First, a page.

This post is far too late for morning coffee, but a nice afternoon tea maybe?
What is going on over here in Europe? Not really much, politically, most parliaments are in recess and backbenchers crowd to the microphones to get their 15 minutes until business as usual in politics resumes again. So both major news are not from politics, but from the Love Parade in Germany and, what else, BP.
Germans are looking in horror at reports of the stampede that happened during yesterday’s Love Parade in Essen.
Der Spiegel: (for those who rather not torment themselves with details, I copied only the mere facts below, so please read on at your own discretion)
By early afternoon, the techno party was already “desperately overcrowded,” Tim says. “The only entrance was through the tunnel, there was no other way to get to the site.” At the beginning, he said, the shoving “was almost fun.” Everyone was singing and chanting together, it was a friendly and relaxed atmosphere,” he reports. “That’s the point of the Love Parade, isn’t it?”
But then, things began to get more aggressive. “It was tight, hot, unbearable. Everyone wanted to get to the party, or just out of the crowd.” Some tried to find their own way out, slithering up poles or climbing a narrow staircase out of the crowd. Dehydrated, exhausted partiers where handed out over the heads of the masses. Some of those trying to climb out fell back into the crowd. When that happened, say police, mass panic broke out. (read more)
The Love Parade is the biggest techno party worldwide, the Zurich Street Parade, scheduled for August 14th, is competing for the title of the biggest techno event. There are concerns about the safety of the partygoers here, too. Increased of course by yesterday’s events. The Love Parade has been cancelled for good after the tragedy. It makes me unspeakably sad to think about all those young people who were setting out for a night of fun and had to witness or even get hurt or died in that horror.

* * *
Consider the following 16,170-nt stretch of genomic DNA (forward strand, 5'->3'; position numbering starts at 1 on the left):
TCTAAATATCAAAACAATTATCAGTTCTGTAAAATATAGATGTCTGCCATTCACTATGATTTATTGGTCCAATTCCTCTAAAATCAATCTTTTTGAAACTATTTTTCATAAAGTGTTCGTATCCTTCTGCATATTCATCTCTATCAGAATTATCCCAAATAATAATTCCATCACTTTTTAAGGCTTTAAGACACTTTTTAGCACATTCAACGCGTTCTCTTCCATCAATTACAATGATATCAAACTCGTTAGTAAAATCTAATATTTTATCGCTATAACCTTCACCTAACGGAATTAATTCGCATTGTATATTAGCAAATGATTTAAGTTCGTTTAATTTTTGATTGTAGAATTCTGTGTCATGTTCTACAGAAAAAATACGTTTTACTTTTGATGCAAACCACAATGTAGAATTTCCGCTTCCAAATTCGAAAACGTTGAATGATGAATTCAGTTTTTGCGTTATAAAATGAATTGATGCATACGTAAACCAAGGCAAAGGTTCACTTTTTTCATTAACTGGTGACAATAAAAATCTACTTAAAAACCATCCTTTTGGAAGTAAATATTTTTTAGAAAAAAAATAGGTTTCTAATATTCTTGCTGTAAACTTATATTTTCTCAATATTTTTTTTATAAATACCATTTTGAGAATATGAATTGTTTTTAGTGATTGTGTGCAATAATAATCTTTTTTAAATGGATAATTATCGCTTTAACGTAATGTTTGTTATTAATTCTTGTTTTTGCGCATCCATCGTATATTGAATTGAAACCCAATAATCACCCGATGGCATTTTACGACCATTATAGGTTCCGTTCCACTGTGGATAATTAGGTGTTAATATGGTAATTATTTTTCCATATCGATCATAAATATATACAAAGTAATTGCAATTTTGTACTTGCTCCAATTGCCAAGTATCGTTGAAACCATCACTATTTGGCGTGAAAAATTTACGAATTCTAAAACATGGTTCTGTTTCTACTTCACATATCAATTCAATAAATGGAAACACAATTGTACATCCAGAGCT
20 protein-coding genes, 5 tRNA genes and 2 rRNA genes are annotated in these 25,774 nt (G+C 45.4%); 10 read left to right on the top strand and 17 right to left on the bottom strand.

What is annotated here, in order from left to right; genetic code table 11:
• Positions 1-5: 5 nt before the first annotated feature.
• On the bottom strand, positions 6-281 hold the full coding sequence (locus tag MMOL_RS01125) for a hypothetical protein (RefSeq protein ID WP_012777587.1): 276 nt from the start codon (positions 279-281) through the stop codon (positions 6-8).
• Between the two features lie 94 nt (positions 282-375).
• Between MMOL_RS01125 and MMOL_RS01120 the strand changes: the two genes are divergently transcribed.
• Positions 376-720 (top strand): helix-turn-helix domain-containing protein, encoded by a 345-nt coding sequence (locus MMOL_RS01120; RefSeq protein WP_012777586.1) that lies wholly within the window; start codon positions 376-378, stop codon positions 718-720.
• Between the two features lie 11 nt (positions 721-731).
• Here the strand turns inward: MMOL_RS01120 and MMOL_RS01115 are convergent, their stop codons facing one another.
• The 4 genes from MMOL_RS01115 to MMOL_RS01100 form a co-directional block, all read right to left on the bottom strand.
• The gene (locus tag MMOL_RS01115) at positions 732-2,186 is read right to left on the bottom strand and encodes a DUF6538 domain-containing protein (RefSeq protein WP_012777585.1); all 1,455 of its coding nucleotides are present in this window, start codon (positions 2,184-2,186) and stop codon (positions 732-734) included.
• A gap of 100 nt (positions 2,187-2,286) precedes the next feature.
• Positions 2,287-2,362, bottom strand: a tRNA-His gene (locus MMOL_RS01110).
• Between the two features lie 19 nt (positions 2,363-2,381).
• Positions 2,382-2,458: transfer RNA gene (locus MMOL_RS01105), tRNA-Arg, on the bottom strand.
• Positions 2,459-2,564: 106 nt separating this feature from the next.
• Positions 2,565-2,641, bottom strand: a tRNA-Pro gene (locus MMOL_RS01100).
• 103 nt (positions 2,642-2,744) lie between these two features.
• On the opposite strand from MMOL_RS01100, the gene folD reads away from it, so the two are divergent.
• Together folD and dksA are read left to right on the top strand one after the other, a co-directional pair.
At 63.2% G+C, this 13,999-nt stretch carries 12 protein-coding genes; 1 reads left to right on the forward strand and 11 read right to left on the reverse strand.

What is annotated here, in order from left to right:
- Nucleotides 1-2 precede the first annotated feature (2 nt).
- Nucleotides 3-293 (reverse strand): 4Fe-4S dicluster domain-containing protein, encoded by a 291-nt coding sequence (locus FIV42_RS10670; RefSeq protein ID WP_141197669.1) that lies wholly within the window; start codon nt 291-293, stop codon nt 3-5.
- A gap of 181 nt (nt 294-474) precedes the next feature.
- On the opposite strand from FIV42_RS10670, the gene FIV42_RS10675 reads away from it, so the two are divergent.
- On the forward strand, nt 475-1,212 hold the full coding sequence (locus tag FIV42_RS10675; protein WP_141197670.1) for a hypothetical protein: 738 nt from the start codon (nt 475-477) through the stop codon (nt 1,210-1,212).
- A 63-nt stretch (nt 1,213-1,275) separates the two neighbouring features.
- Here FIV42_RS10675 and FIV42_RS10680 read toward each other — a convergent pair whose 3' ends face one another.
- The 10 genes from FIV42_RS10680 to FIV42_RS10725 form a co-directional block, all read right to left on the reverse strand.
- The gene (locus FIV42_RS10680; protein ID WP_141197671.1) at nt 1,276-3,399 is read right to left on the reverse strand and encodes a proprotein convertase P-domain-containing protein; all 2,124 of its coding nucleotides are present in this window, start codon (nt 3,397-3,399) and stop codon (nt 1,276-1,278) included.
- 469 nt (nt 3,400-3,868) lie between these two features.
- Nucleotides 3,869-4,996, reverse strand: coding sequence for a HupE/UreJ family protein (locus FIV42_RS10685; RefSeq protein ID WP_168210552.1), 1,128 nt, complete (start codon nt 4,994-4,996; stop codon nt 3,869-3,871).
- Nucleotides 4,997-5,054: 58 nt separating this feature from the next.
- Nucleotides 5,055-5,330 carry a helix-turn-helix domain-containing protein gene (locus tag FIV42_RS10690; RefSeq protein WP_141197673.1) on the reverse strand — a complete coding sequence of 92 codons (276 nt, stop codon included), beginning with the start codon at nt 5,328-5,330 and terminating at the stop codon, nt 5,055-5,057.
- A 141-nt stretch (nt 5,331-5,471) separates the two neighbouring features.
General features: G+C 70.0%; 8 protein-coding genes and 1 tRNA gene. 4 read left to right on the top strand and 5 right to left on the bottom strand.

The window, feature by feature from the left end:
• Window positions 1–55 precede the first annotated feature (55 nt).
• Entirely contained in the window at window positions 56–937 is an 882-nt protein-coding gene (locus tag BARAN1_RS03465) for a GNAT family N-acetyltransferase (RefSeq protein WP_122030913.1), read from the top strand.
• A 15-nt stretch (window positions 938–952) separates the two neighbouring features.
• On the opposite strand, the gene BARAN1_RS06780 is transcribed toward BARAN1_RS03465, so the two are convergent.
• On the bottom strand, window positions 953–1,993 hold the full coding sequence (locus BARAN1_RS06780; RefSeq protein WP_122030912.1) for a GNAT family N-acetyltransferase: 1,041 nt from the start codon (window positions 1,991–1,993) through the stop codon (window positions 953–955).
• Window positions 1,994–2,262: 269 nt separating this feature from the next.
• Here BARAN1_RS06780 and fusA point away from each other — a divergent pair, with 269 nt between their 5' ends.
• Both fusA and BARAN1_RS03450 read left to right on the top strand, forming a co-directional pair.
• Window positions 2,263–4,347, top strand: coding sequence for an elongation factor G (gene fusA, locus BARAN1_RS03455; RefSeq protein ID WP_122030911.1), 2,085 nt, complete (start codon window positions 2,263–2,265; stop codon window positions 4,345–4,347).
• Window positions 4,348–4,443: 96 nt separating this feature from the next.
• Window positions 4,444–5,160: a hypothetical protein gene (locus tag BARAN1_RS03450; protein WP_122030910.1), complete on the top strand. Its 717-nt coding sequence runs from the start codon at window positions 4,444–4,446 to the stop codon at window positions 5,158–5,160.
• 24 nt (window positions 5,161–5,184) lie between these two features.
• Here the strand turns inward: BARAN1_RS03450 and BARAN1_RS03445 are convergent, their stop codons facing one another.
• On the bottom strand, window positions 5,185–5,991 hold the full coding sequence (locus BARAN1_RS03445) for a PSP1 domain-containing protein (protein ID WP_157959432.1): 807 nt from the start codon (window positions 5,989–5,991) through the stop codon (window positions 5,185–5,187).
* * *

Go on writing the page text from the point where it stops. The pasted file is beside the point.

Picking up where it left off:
Other headlines include the F1 Grand Prix in Hockenheim and Ferrari (spoiler alert), Franck Ribéry’s return to Munich after the dismal French World Cup adventure and the hooker scandal and Bayreuth greets the Rich, the Powerful and the Ugly for their annual Wagner opera festival. I would love to have tickets for Jonas Kaufmann‘s debut in Bayreuth, but the great unwashed must stand in line, or better not show their faces in any case.
BP’s chief executive Tony Hayward has been negotiating the terms of his exit, with a formal announcement likely within 24 hours, the BBC has learned.
Mr Hayward has been widely criticised over the Gulf of Mexico oil spill.
BBC business editor Robert Peston said it was likely he would be replaced by his US colleague Bob Dudley, now in charge of the clean-up operation. (read more)
Now, what does “negotiate” mean? Huh? We’re not talking golden parachutes, are we? What? A measly £ 10 millions ($ 15 million) package? Poor sod.
Hayward, 52, is today locked in meetings with the rest of the BP board about the final details of his financial leaving package, but he is expected to go under basic contractual terms. That means a one year’s £1m pay package but a giant pension pot of over £10m, capable of paying out more than half a million pounds a year from the formal retirement age of 60. (read more)
And, while we are talking about BP, the environment comes to mind. The Independent reports on the British water industry and what privatization means really:
Ofwat, the water industry watchdog, faces calls for it to be overhauled amid accusations that it is not doing enough to remedy leaking drinking water while privatised water companies enjoy soaring profits and consumers face high bills (read more)
So, enjoy your reading and have a nice Sunday all of you!